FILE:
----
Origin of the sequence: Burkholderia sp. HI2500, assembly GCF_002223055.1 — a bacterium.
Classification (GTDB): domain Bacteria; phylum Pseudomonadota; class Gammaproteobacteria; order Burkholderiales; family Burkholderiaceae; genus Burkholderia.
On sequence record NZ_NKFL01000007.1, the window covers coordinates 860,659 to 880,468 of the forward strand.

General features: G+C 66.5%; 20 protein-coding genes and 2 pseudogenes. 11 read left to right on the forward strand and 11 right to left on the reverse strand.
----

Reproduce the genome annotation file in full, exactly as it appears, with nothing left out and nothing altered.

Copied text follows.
Origin of the sequence: Burkholderia sp. HI2500, assembly GCF_002223055.1 — a bacterium.
Classification (GTDB): domain Bacteria; phylum Pseudomonadota; class Gammaproteobacteria; order Burkholderiales; family Burkholderiaceae; genus Burkholderia.
On sequence record NZ_NKFL01000007.1, the window covers coordinates 860,659 to 880,468 of the forward strand.

General features: G+C 66.5%; 20 protein-coding genes and 2 pseudogenes. 11 read left to right on the forward strand and 11 right to left on the reverse strand.